The “libre” paradox

There is a great amount of discordance in the worldwide community at large regarding what kinds of software should be made free, open-source, or commercial. Even I, who am not a developer of any prominent software, have had to tackle this question myself, especially after the Aseprite fiasco regarding its conversion from commercial GPLv2 to commercial closed-source.

My empirical findings about software production models is that while commercial software can achieve results quickly and efficiently, open-source software runs on ideas and thus tend to achieve results with greater quality. Developers might be hired to write a specific program in six months, yet a developer has all the time in the world to think about the design of a personal project before even putting down a line of code. Moreover, academics (assuming, of course, that academics are the ones who work on FOSS projects, since they are too busy for a full-time job, but are keen to write code for societal good) have an affinity for peer review, encouraging only the best development and security practices, under risk of scrutiny otherwise.

It is of no surprise, then, why companies tend to cherry-pick code and design from FOSS projects to fuel something slightly better.

When a new idea is introduced for the first time, it is competition and money that drive results. When Bell Labs et al. dominated computing research for a long time, and the threatening Soviet Union begrudged the United States government to fund the research of NASA, these are prime examples of manifestations of driving factors for research and innovation.

But neither Bell Labs and NASA ever sold products to consumers. Instead, other companies were founded to fill this gap – not to create something radically new (often, when this occurs, they miserably fail or dramatically succeed), but rather to simply take the next step. The research has already been complete – just put it in a box, along with an instructions manual, and sell it to consumers. There’s nothing like it on the market, so it’s a perfect choice for consumers. Rake in the cash. Corner the market. And soon, a new company will form itself to take yet another baby step in innovation, and that one will be fruitful too.

When the innovation has become so clear and obvious to the public that it can be learned by undergraduates or any interested student, it is then time to charitably introduce the innovation to others. The modern computer has existed for a long time, yet Eben Upton and the Raspberry Pi Foundation took the “small” step of putting a SoC on a small board and selling it for $35. At the time, I don’t think it would have been easy to find a technologically up-to-date, general-purpose computing device at that price point and form factor. But because the Raspberry Pi Foundation did it, now many businesses exist for the sole purpose of manufacturing and selling low-cost single-board computers. As a result of this work of charity, computers are now easily accessible to all. What’s more, students can and must take courses covering the architecture of the modern computer, and some students are even tasked with constructing one from scratch.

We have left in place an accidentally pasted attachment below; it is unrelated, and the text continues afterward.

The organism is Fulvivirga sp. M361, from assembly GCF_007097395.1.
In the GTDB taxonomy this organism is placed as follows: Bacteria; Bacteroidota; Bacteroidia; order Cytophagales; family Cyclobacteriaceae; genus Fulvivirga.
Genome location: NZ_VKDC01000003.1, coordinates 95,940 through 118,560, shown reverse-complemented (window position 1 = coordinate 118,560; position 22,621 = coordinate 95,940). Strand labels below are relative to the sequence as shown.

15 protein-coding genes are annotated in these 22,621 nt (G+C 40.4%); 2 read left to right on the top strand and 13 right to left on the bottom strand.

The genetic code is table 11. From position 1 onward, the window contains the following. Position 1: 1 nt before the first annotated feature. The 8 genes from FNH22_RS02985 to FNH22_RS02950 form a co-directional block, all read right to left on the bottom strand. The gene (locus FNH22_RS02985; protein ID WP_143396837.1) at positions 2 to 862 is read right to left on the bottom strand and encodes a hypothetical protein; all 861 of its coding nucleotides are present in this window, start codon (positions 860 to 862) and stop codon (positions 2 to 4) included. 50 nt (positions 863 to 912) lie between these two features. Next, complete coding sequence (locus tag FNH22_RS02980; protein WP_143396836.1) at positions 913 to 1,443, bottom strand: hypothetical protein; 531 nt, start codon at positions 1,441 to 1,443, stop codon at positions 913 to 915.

Likewise, once an open-source project is done on a particular topic, that particular topic is essentially “done“. There are not many businesses out there that sell consumer operating systems anymore; if people seek a free operating system, there’s GNU. It’s done; why look further? Any improvements needed are a code contribution away, solving the problem for thousands of others as well. Why should companies strive to produce new modeling software if they must compete with programs like Blender and existing commercial software such as Maya?

My observation is that open-source software is the endgame. It is impossible for a commercial software with the same features as an open-source program to compete with each other; the open-source program will win consistently. Conversely, commercial software stems from open-source algorithms waiting to be applied, be it TensorFlow or Opus.

Basically, it makes sense to start a company to churn out commercial software if one is willing to apply existing research to consumer applications (take small steps); join a larger company to rapidly develop and deploy something innovative; or join academia to write about theory in its most idealistic form.

Under these observations, startup businesses fail because they attempt to innovate too much too quickly. The job is not to innovate immensely all at once – the job is to found a business under a basic, yet promising idea (the seed), produce results, and then continue taking small, gradual steps toward innovation. The rate of innovation will be unquestionable by investors – if you survive for two years, putting your new features and products at a healthy pace, then people will naturally predict the same rate for the coming future, and be more willing to invest.

Yet you would never find enough resources to make a successful startup for, say, building giant mechs or launching payloads into space. There’s just too much research to be done, and the many people who are capable (and in demand) to perform this research need coin to sustain themselves. In contrast, the military can pour any amount of money they wish to a particular project, and they could have a big walking mech that looks like the one from Avatar in less than 36 months. (I’d wager the military has already been working on this as a top-secret project.)

But do you see how much we have departed from the idea of “libre?” My conclusion is this: businesses do things quickly, while charitable people do things right. Once the research has been completed and the applications have been pitched and sold, it is then time to transition and spread the innovation to the general public. That is the cycle of innovation.

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